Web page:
Vets share their service stories
By Scott Bellile
Apartment manager Sylvia Farvour takes pride in the fact that eight veterans from World War II through the Vietnam War call Rosewood Glen Senior Apartments on Partridge Drive their home.
A U.S. Air Force vet herself, Farvour decided that the senior citizens who served their country deserved some form of a “thank you” each time they walk into the building. So she got to work painting and decorating.
Just after Thanksgiving, Farvour finished her display: an “Honor Wall” outside the community room. The wall displays American flags and a photograph of each veteran living at Rosewood Glen. Community members are welcome to come view it, she said.
The nine veterans whose faces appear on the wall, including Farvour, are:
• David Wochinski, U.S. Army, Sergeant First Class E-7, Vietnam War, 1953-68
• Phillip Amador, U.S. Air Force, Airman First Class, Korean War, 1951-55
• Richard Roberts, U.S. Army, Specialist 2nd Class, 1954-56
• Gerald Sanders, U.S. Army, World War II, 1943-46
• Donald Abraham, U.S. Army, Sergeant, 1943-16
• Earl Berkhahm, U.S. Army, Specialist 3rd Class, Korean War, 1954-56
• Ed Steffeck, U.S. Army, Private 1st Class, World War II, 1945-47
• Leslie Houk, U.S. Air Force (Women’s Army Corps), Private 1st Class, World War II, 1944-45
• Sylvia Farvour, U.S. Air Force, Airman First Class, 1979-81
Three veterans, Houk, Wochinski and Sanders, told the Press Star they like the display. They also shared background on their time in the military.
Originally from Texas, Houk joined the U.S. Air Force at age 20 during World War II. Her sister was to join with her but backed out before Houk was sworn in.
An airplane mechanic, Houk trained in Georgia and then was sent to Ellington Field in Houston to fix airplanes including C-47s.
She said she got out of the service what she wanted: a husband. New London native Robert Houk was an aircraft gunner who flew 25 missions over Europe before returning to Ellington Field. The couple met in February 1945 and married that September.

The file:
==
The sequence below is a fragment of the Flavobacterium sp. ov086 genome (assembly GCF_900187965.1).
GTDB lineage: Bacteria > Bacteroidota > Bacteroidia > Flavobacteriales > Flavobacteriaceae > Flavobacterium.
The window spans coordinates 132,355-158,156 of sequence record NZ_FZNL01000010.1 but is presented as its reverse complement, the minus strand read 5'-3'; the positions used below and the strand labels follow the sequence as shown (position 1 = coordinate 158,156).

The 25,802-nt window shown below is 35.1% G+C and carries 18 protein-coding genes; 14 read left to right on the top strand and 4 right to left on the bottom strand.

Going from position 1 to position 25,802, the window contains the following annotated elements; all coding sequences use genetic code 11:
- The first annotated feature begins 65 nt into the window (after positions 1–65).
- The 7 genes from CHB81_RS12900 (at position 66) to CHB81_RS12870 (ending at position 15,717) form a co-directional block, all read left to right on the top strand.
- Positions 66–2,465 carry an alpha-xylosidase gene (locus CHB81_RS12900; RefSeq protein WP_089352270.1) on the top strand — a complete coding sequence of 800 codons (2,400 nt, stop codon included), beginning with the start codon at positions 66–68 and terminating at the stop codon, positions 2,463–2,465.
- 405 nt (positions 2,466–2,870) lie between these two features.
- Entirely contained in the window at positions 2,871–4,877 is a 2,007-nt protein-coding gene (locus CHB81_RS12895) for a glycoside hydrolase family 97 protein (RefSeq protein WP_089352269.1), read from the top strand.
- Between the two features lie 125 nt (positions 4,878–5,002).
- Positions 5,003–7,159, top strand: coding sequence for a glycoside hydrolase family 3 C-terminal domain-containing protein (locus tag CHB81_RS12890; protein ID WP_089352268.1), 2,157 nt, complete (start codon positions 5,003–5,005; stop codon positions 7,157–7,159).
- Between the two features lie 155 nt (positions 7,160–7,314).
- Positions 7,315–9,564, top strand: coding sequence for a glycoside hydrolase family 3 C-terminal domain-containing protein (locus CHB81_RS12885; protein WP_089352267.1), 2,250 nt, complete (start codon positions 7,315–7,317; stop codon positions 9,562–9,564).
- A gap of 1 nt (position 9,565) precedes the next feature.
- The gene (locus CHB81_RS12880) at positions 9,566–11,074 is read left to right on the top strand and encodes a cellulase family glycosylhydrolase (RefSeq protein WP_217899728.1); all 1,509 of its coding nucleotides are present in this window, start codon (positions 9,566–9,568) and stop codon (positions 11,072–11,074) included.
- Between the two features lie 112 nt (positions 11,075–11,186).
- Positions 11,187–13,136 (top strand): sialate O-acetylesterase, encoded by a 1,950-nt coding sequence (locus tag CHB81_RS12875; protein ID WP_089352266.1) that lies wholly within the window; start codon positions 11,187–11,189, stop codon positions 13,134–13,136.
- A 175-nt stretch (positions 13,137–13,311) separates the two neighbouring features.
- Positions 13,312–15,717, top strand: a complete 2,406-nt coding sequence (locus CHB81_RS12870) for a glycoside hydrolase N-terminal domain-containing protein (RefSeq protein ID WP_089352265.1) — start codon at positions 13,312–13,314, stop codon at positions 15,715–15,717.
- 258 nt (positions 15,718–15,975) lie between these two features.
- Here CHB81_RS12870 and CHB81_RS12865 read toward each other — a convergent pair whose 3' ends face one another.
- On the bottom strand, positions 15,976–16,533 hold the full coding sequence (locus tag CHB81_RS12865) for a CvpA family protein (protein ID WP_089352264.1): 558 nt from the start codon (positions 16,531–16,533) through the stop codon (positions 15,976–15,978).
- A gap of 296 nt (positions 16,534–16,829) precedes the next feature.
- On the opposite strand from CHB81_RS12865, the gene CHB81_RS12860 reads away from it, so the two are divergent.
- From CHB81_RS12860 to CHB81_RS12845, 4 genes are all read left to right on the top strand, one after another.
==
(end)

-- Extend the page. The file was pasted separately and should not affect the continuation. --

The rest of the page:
They returned to New London and enjoyed a 70-year marriage before he died from a brief illness in 2015.
Houk said she had fun in the Air Force and it felt meaningful to contribute to the war effort.
Wochinski was a 17-year-old student at Washington Senior High School in New London when he left to join the U.S. Army 84th Division in 1953, right as the Korean War ended.
“Maybe I made a mistake, maybe, but I don’t think I did,” Wochinski said.
He justified his decision to drop out of school by saying that every man felt he had an obligation to serve his country back then.
Wochinski eventually became a platoon sergeant. His job was providing 225 soldiers their eight-week basic training before they went off to Vietnam to fight in the jungles. Skills he taught included map reading, rifle shooting and hand-to-hand combat.
“A lot of times you had to be a little rough on them because if they don’t learn, well, some of them didn’t come back,” Wochinski said.
Sanders graduated from Washington Senior High in 1943 and was drafted at age 18 to fight in Europe during World War II.
A combat engineer for the U.S. Army, Sanders’s work brought him to England, France, Germany, Belgium and Holland.
He built 49 bridges across water while oftentimes running away from German soldiers, he said.
“You learned a lot. I guess you learned how to survive as much as anything,” Sanders said.
Sanders remembered one time back when he was a tenor saxophonist in a dance band and his camp got shelled by enemy forces. Not everyone lived through the ambush, but Sanders was a lucky survivor. After the attack, he found the bell of his saxophone with a shrapnel hole in it lying 200 feet away from the camp.
He laughed recalling how one of his fellow soldiers earned a Purple Heart in France after he was shelled by Germans while using the outhouse. At the military reunion years later, Sanders said, the soldiers didn’t let their friend live down how he got that Purple Heart.
Sanders has positive memories of Europe such as meeting Winston Churchill, George Patton, Dwight Eisenhower and Bernard Montgomery.
Sanders said he became more open to sharing his stories after years of being quiet. Regardless of whether other veterans feel the same way, he feels the wall is a nice way for Rosewood Glen’s management to pay tribute to those who served.
“They sure have the people’s health and feelings to heart,” Sanders said of Rosewood Glen. “They’re wonderful people.”